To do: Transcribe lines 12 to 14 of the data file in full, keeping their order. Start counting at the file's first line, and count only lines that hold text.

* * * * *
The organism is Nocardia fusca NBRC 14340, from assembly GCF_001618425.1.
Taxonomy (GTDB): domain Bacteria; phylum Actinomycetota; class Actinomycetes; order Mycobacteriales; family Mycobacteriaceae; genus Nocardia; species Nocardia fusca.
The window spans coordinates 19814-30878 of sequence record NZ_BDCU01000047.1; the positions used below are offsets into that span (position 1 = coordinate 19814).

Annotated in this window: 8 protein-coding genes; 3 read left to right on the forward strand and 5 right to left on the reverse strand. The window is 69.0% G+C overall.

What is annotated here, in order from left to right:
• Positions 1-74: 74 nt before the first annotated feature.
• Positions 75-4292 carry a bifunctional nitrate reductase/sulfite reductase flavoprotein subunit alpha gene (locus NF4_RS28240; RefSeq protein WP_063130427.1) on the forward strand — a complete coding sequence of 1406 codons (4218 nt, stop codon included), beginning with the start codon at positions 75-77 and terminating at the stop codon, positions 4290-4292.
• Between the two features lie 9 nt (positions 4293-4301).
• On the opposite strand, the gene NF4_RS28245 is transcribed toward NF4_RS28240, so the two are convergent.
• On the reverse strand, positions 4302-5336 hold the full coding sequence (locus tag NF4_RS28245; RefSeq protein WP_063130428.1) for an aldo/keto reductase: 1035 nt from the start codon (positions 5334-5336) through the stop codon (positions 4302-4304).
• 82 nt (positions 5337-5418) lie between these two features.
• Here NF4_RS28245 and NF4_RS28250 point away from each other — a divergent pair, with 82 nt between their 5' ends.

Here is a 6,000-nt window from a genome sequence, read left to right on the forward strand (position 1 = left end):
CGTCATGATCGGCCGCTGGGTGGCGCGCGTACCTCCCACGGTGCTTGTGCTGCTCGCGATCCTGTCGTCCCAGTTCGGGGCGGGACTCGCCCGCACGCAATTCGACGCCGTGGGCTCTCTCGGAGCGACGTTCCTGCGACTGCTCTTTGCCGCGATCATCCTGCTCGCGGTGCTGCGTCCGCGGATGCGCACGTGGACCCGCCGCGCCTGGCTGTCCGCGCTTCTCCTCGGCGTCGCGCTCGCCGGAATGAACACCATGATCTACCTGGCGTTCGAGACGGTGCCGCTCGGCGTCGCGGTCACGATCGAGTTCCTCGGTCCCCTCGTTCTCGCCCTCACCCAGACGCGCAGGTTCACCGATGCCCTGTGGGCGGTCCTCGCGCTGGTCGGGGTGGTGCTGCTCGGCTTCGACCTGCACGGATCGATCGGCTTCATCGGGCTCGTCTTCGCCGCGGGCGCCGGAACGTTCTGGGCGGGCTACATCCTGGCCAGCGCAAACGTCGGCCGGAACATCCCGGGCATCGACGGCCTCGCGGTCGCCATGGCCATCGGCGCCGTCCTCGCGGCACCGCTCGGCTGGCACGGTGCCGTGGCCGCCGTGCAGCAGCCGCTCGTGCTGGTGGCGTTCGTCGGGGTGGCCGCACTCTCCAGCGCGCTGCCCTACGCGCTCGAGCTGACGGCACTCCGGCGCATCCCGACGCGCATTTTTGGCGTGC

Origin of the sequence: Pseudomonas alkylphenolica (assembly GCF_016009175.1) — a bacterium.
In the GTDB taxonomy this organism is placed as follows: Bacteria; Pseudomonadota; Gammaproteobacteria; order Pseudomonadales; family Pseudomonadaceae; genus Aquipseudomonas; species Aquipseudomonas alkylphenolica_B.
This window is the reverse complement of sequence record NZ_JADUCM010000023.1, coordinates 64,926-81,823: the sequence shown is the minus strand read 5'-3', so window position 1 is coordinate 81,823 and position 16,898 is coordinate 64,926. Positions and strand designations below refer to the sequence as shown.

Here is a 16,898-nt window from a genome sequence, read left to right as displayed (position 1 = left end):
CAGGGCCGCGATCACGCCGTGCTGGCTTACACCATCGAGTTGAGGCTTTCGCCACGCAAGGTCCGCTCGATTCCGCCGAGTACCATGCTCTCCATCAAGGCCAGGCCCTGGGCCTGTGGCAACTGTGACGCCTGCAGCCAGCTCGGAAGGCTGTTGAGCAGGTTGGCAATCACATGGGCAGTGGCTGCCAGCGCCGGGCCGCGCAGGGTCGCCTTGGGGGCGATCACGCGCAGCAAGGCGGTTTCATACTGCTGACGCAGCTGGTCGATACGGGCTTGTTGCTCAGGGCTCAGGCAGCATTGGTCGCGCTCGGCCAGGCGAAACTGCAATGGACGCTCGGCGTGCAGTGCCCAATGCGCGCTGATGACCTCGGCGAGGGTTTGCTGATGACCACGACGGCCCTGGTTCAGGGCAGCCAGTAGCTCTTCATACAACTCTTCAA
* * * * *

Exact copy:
• Here NF4_RS28245 and NF4_RS28250 point away from each other — a divergent pair, with 82 nt between their 5' ends.

Here is a 6,000-nt window from a genome sequence, read left to right on the forward strand (position 1 = left end):
CGTCATGATCGGCCGCTGGGTGGCGCGCGTACCTCCCACGGTGCTTGTGCTGCTCGCGATCCTGTCGTCCCAGTTCGGGGCGGGACTCGCCCGCACGCAATTCGACGCCGTGGGCTCTCTCGGAGCGACGTTCCTGCGACTGCTCTTTGCCGCGATCATCCTGCTCGCGGTGCTGCGTCCGCGGATGCGCACGTGGACCCGCCGCGCCTGGCTGTCCGCGCTTCTCCTCGGCGTCGCGCTCGCCGGAATGAACACCATGATCTACCTGGCGTTCGAGACGGTGCCGCTCGGCGTCGCGGTCACGATCGAGTTCCTCGGTCCCCTCGTTCTCGCCCTCACCCAGACGCGCAGGTTCACCGATGCCCTGTGGGCGGTCCTCGCGCTGGTCGGGGTGGTGCTGCTCGGCTTCGACCTGCACGGATCGATCGGCTTCATCGGGCTCGTCTTCGCCGCGGGCGCCGGAACGTTCTGGGCGGGCTACATCCTGGCCAGCGCAAACGTCGGCCGGAACATCCCGGGCATCGACGGCCTCGCGGTCGCCATGGCCATCGGCGCCGTCCTCGCGGCACCGCTCGGCTGGCACGGTGCCGTGGCCGCCGTGCAGCAGCCGCTCGTGCTGGTGGCGTTCGTCGGGGTGGCCGCACTCTCCAGCGCGCTGCCCTACGCGCTCGAGCTGACGGCACTCCGGCGCATCCCGACGCGCATTTTTGGCGTGC